• Connect with the ones you love. Feeling love and support from family members, friends, your spouse and God can help.
  • Pray and meditate. Read positive books, articles, and quotations.
  • Stay busy. Discovering a new hobby, taking a class, or volunteering and helping others can keep you from slipping into inactivity. They also keep your mind off of your grief.
  • Return to work. If you have not already done so, returning to a productive and structured workday can help to alleviate depression. This safe environment can provide friendly support as well as a feeling or returning to "normal." Day-to-day tasks will also distract your mind from grief.
  • Keep a journal. Writing down feelings that are too difficult to speak into words can be both cleansing and healing.
  • Stay away from excesses such as alcohol , excessive eating, illegal drugs , overworking, or promiscuity. These things are only temporary escapes and they can be harmful to your physical and emotional well-being.
  • Don't be afraid to ask for help! If you have several symptoms that persist for several weeks, get professional help immediately. There are treatments and medications that can help. If you experience any suicidal thoughts call 911 immediately.
  • Remember that better days are coming. When you are facing the very heart of grief, try your best to focus on moving toward your future.

Steps for Resolving Anger

Anger can be a difficult emotion to handle. Here are some steps you can take if you are feeling angry:

  • Write a letter to the person you feel angry with: yourself, your baby, your spouse, a family member, or even God.
  • Talk to a close friend or professional about the anger you are feeling.
  • Find a healthy outlet for your anger such as punching a pillow, intense exercise, yelling or screaming aloud (not at another person) or even running around the block as fast as you can.
  • Help another person. Use your restless energy to clean someone's house, mow a lawn or fix a meal for someone in need. Focusing on others is a great way to take your mind off your pain.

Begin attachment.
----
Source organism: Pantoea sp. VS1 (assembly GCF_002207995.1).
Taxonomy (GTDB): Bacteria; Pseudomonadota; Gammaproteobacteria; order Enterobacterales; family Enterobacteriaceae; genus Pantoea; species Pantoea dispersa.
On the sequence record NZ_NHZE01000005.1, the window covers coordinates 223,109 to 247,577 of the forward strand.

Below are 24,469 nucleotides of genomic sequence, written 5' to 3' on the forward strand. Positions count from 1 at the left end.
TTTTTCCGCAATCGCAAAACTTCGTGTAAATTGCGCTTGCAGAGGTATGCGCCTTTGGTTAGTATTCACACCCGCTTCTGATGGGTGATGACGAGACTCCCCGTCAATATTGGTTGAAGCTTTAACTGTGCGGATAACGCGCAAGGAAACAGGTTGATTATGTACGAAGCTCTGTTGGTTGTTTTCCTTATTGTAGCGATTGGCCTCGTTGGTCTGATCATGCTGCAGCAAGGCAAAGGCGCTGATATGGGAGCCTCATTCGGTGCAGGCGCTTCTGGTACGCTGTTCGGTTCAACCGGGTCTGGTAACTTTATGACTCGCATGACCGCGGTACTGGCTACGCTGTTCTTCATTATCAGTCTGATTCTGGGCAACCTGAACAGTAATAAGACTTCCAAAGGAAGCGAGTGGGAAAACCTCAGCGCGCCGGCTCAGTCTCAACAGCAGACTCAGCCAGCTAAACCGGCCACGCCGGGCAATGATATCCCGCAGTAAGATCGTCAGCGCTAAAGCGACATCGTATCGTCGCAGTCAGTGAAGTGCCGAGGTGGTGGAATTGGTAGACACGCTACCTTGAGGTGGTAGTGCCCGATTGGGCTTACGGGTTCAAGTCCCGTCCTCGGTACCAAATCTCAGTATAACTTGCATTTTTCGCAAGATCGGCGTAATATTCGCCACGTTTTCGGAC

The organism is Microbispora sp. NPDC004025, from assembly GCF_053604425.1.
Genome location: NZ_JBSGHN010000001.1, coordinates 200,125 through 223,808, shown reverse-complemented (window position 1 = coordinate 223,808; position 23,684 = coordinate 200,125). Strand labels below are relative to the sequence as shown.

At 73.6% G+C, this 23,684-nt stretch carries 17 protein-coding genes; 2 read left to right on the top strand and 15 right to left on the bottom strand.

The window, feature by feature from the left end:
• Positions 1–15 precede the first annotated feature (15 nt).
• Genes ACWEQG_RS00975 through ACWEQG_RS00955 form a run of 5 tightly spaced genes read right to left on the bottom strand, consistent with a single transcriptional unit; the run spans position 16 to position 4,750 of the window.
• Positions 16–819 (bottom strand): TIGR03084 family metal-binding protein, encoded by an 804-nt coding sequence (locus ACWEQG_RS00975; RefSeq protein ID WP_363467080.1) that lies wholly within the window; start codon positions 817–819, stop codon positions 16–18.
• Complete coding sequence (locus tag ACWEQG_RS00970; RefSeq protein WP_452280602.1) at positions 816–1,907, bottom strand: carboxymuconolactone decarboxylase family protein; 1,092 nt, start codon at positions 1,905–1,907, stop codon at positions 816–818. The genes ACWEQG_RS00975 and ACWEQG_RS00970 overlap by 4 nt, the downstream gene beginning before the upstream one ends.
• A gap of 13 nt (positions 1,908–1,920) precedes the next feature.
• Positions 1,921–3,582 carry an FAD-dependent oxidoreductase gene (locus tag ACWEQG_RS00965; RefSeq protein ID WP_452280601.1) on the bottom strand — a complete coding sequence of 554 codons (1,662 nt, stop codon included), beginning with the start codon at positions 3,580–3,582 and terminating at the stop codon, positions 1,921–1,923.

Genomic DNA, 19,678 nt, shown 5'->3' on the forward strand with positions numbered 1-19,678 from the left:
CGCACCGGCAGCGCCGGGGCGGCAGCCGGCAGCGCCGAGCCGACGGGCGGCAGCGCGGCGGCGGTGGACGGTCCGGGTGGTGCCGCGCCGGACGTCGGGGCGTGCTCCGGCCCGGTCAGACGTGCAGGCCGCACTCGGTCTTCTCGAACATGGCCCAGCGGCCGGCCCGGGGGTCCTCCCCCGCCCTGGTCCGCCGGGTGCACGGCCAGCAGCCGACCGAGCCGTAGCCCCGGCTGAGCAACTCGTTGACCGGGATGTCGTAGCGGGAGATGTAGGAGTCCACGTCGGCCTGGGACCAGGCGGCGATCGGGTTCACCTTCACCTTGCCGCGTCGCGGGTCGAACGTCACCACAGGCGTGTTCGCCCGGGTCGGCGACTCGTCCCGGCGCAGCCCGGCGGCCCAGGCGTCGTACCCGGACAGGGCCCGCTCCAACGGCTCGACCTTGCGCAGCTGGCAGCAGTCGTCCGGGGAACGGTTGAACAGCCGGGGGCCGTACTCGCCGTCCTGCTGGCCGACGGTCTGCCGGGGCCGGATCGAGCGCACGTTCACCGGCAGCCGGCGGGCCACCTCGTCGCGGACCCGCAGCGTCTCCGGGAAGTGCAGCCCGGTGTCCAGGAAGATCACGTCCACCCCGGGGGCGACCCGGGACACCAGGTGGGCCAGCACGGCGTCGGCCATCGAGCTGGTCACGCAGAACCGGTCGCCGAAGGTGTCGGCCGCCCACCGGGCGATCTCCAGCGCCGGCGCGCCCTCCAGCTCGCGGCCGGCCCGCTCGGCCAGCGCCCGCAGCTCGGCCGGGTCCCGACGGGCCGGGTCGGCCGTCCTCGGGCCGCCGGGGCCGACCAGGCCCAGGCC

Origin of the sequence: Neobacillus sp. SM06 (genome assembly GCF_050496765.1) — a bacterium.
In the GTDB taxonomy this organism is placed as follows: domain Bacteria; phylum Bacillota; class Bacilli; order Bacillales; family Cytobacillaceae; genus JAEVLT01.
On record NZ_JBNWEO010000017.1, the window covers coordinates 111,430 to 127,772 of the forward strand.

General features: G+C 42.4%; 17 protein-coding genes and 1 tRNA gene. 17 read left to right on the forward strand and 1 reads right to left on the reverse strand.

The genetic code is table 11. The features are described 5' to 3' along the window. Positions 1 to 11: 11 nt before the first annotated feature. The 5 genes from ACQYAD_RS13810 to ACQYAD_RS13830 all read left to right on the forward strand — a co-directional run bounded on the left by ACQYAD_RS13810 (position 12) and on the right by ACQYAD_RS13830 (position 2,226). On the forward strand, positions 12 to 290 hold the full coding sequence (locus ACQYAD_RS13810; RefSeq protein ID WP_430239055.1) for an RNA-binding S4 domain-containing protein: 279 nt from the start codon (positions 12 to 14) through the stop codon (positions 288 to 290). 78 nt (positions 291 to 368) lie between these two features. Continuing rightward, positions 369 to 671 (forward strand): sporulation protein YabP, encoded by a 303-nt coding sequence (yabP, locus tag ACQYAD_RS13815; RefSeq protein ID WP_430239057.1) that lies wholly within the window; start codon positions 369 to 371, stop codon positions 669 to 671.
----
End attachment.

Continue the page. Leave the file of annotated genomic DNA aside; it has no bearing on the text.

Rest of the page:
• Cry. Many women (and even men) release their anger through tears.
  • Confront the source of your anger. If you are angry with a spouse or family member have an honest discussion during a time when you are NOT feeling angry. If needed, ask a close friend or professional to help.
  • If you are angry with God or your baby, face an empty chair and have a "confrontation," expressing your anger.

Lisa Church suffered a miscarriage during her first pregnancy, and the experience changed her life. After three months of planning and loving her unborn baby, her hopes for a family abruptly ended. She was astounded to learn that four of her closest friends had also endured pregnancy loss, and each of them had carried this burden in silence. Learning that nearly 1 million couples each year suffer miscarriage in the U.S. alone, Lisa decided to do something. She shares her experience, along with her four friends, in the book Hope is Like the Sun. The book focuses on the real feelings and individual experiences of grief and gives practical and simple advice on coping with the pain and moving toward healing.

Lisa did go on to have a healthy daughter, and she also enjoys her college-aged stepdaughter. She and her family live in the Hampton Roads area of Virginia. She loves the beach, skiing, graphic arts, decorating and spending time with her family.

Copyright © Lisa Church. Permission to republish granted to Pregnancy.org, LLC.